IB Stops on Exchange + CME Stops

OrderFlowDashPro

Member
76 9
My understanding is that with the CME that the stop orders (really stops with protection) are held at the exchange and they are given priority to any incoming order.

If true, this means that its impossible for HFT even co-located at the exchange too get better priceing then your stop losses if they are stop limit. This has been my understanding. When I place a stop market order, it shows up as blue on IB but when I place stop limit, it shows as green or exchange held when palced through 3rd party software.

However, trading through IB my stops show ups as blue in the platform which indicates they are held on IB's servers whether they are stop limit or stop market.

I will be going through the CME's information for clarity but thought I'd see if anyone knows because IB hasn't answered my request.

Here is where I've read conflicting information:

1. Blue stops on IB are actually queued at the exchange. But somehow held on IB's servers until they are sent?
2. Stop limit orders are given priority but not stop market.
3. CME only supports stops with protection.
4. Stop limit should not be used for stop because it wont be filled if it cant be filled at that price.
5. Stop market should not be used because stop limit have priority.

I will be going through the information to try to figure it out but any clarification welcome. I'd prefer for my stops to be held at the exchange and not IB's servers because if held at IB's servers then the HFT will blow the stops out.

So, what we're trying to figure out here is the proper stop loss type to use for CME ES and whether or not the IB is sending those to the exchange -- which should go before HFT or holding them which would be executed after the HFT. Also, I'd like to know how IB's stop limits work when send to CME.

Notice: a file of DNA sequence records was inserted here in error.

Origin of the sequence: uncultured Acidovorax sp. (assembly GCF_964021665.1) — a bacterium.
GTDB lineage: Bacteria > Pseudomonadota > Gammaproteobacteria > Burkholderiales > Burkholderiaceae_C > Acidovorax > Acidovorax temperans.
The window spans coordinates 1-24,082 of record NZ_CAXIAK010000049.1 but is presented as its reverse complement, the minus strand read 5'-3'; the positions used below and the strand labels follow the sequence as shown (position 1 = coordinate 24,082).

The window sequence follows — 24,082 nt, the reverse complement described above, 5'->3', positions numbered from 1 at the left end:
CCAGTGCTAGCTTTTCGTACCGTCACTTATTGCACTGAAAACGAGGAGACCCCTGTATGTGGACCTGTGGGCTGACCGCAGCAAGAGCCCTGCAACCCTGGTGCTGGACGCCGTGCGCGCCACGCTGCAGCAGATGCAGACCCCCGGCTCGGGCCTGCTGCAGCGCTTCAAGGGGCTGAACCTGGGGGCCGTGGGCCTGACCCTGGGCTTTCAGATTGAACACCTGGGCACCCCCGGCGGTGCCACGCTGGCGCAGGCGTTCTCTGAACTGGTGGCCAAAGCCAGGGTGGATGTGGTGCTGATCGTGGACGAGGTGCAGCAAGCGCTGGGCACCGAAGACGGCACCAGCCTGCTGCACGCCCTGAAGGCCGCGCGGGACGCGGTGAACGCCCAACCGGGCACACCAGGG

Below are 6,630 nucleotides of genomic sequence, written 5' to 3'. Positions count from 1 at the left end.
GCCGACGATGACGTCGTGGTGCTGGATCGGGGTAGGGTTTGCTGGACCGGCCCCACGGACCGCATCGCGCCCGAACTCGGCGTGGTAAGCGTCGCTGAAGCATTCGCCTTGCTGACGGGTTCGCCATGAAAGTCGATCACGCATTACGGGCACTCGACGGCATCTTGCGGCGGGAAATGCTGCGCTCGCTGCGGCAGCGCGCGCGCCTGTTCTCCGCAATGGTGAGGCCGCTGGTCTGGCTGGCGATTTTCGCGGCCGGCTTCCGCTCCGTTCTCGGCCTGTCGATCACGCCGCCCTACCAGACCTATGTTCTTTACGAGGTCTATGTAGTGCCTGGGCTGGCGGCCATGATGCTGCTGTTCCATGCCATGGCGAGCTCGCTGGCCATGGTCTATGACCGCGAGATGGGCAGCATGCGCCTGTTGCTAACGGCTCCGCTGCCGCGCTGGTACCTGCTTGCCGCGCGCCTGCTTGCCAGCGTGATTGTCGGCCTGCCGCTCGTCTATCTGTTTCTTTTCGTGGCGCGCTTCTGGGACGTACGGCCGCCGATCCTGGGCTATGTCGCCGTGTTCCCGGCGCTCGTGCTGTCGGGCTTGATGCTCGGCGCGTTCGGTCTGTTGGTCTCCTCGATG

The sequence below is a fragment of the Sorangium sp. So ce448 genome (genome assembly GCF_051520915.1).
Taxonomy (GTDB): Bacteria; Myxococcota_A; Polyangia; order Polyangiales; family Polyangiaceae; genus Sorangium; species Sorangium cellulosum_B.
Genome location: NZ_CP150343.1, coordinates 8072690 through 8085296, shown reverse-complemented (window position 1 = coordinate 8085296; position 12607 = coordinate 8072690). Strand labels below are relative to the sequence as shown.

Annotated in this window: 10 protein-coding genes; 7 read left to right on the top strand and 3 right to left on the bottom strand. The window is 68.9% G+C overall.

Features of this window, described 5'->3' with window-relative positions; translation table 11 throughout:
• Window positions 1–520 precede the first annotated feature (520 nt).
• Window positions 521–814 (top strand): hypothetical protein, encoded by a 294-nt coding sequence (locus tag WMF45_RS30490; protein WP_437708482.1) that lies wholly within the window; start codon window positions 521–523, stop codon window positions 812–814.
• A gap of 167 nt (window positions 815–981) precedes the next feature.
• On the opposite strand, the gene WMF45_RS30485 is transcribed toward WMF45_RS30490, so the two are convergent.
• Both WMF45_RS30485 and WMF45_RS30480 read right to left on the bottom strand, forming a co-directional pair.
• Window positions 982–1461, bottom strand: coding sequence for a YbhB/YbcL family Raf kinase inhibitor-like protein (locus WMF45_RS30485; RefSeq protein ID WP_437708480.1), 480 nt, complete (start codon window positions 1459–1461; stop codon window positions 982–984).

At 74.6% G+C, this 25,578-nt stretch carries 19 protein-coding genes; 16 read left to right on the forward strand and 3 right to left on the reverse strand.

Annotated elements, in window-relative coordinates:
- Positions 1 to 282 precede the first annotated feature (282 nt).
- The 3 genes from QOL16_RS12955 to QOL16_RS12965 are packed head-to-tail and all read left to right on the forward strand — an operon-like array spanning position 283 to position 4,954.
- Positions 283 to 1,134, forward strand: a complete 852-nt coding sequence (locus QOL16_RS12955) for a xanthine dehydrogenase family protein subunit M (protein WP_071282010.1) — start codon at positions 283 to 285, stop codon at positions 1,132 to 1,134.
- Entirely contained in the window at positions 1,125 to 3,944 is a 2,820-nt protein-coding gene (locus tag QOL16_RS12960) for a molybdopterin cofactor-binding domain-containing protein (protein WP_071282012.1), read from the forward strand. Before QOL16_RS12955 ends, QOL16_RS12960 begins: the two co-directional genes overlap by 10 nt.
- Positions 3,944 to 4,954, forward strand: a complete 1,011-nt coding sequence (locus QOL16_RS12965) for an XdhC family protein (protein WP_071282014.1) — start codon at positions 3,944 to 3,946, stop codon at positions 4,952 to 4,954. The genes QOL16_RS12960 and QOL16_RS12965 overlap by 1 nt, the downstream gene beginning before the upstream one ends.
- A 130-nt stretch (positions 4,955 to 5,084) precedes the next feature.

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DionysusToast

Legendary member
5,963 1,501
"this means that its impossible for HFT even co-located at the exchange too get better priceing then your stop losses if they are stop limit"

You really don't know what a stop limit order is?

You do not need to research the exchanges, you need to research what a stop limit is because it sure does NOT guarantee you any price.

Try putting in some orders on a live account to test out your theory - Ninja SIM will not have any issues but on a live market, you should fairly quickly get to understand what this order type is.
 
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OrderFlowDashPro

Member
76 9
The big take away from the research is that:

1. CME Globex doesn't support true stop market. There is no stop market order. Only stop market with protection which appears to act very similar to the stop limit.

2. All indications is that IB doesn't send stop orders to exchange but may send stop limit to exchange. But apparently, this behavior can differ, as well.

What we're trying to get at it, is how the stop market and stop limit orders are given priority. Because, if I place my stop say 5 minutes in advance then my stop should have priority over a co-located HFT trader. I'm not clear that it does and obviously it has to be held at the exchange for it to be have that queue priority.

From Investopedia:
An order placed with a broker that combines the features of stop order with those of a limit order. A stop-limit order will be executed at a specified price (or better) after a given stop price has been reached. Once the stop price is reached, the stop-limit order becomes a limit order to buy (or sell) at the limit price or better.

http://www.cmegroup.com/confluence/display/EPICSANDBOX/Order+Types+for+Futures+and+Options

Order Types:

Limit
Market order with protection
Market Limit
Stop Limit
After the trigger price is traded in the market, the order enters the order book as a limit order at the order limit price. The limit price is the highest/lowest price at which the stop order can be filled. The order can be filled at all price levels between the trigger price and the limit price. If any quantity remains unfilled, it remains on the order book as a limit order at the limit price.

Stop Order With Protection
A stop order with protection is activated when the market trades at the stop trigger price and can only be executed within the protection range limit. The order enters the order book as a limit order with the protection price limit equal to the trigger price plus or minus the pre-defined protection point range.